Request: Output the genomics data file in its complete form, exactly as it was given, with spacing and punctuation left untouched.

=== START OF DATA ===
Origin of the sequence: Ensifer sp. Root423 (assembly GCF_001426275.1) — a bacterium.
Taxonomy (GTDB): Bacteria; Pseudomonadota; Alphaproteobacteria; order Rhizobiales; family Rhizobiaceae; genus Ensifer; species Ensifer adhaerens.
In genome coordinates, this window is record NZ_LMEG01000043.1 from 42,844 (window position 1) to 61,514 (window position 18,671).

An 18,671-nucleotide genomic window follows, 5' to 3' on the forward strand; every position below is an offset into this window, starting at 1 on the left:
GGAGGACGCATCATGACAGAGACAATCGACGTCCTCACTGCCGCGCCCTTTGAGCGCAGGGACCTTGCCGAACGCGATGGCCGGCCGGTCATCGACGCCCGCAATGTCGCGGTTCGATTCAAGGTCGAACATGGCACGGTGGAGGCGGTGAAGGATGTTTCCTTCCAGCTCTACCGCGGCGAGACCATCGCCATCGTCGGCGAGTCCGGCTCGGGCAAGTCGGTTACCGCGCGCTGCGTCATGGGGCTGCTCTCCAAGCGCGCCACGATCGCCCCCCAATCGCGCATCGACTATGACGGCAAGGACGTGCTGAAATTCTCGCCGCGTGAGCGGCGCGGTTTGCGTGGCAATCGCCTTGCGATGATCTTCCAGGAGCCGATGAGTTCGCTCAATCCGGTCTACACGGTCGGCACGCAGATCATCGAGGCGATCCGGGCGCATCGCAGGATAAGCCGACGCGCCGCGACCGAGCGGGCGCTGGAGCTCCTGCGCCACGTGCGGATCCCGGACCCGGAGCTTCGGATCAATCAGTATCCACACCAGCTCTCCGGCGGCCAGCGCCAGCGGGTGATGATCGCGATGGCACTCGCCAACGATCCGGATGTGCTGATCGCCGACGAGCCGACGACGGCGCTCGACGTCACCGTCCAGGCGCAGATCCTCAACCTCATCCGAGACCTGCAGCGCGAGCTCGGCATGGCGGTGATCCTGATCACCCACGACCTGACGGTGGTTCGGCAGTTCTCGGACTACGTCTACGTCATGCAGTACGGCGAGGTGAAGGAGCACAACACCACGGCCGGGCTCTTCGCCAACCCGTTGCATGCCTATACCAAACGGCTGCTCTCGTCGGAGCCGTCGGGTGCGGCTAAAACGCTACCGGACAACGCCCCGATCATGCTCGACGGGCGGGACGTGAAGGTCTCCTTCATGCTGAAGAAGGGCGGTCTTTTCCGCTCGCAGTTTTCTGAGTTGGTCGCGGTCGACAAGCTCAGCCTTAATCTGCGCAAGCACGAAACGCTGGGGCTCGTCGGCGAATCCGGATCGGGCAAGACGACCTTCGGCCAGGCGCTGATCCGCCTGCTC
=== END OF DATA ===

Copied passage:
Origin of the sequence: Ensifer sp. Root423 (assembly GCF_001426275.1) — a bacterium.
Taxonomy (GTDB): Bacteria; Pseudomonadota; Alphaproteobacteria; order Rhizobiales; family Rhizobiaceae; genus Ensifer; species Ensifer adhaerens.
In genome coordinates, this window is record NZ_LMEG01000043.1 from 42,844 (window position 1) to 61,514 (window position 18,671).

An 18,671-nucleotide genomic window follows, 5' to 3' on the forward strand; every position below is an offset into this window, starting at 1 on the left:
GGAGGACGCATCATGACAGAGACAATCGACGTCCTCACTGCCGCGCCCTTTGAGCGCAGGGACCTTGCCGAACGCGATGGCCGGCCGGTCATCGACGCCCGCAATGTCGCGGTTCGATTCAAGGTCGAACATGGCACGGTGGAGGCGGTGAAGGATGTTTCCTTCCAGCTCTACCGCGGCGAGACCATCGCCATCGTCGGCGAGTCCGGCTCGGGCAAGTCGGTTACCGCGCGCTGCGTCATGGGGCTGCTCTCCAAGCGCGCCACGATCGCCCCCCAATCGCGCATCGACTATGACGGCAAGGACGTGCTGAAATTCTCGCCGCGTGAGCGGCGCGGTTTGCGTGGCAATCGCCTTGCGATGATCTTCCAGGAGCCGATGAGTTCGCTCAATCCGGTCTACACGGTCGGCACGCAGATCATCGAGGCGATCCGGGCGCATCGCAGGATAAGCCGACGCGCCGCGACCGAGCGGGCGCTGGAGCTCCTGCGCCACGTGCGGATCCCGGACCCGGAGCTTCGGATCAATCAGTATCCACACCAGCTCTCCGGCGGCCAGCGCCAGCGGGTGATGATCGCGATGGCACTCGCCAACGATCCGGATGTGCTGATCGCCGACGAGCCGACGACGGCGCTCGACGTCACCGTCCAGGCGCAGATCCTCAACCTCATCCGAGACCTGCAGCGCGAGCTCGGCATGGCGGTGATCCTGATCACCCACGACCTGACGGTGGTTCGGCAGTTCTCGGACTACGTCTACGTCATGCAGTACGGCGAGGTGAAGGAGCACAACACCACGGCCGGGCTCTTCGCCAACCCGTTGCATGCCTATACCAAACGGCTGCTCTCGTCGGAGCCGTCGGGTGCGGCTAAAACGCTACCGGACAACGCCCCGATCATGCTCGACGGGCGGGACGTGAAGGTCTCCTTCATGCTGAAGAAGGGCGGTCTTTTCCGCTCGCAGTTTTCTGAGTTGGTCGCGGTCGACAAGCTCAGCCTTAATCTGCGCAAGCACGAAACGCTGGGGCTCGTCGGCGAATCCGGATCGGGCAAGACGACCTTCGGCCAGGCGCTGATCCGCCTGCTC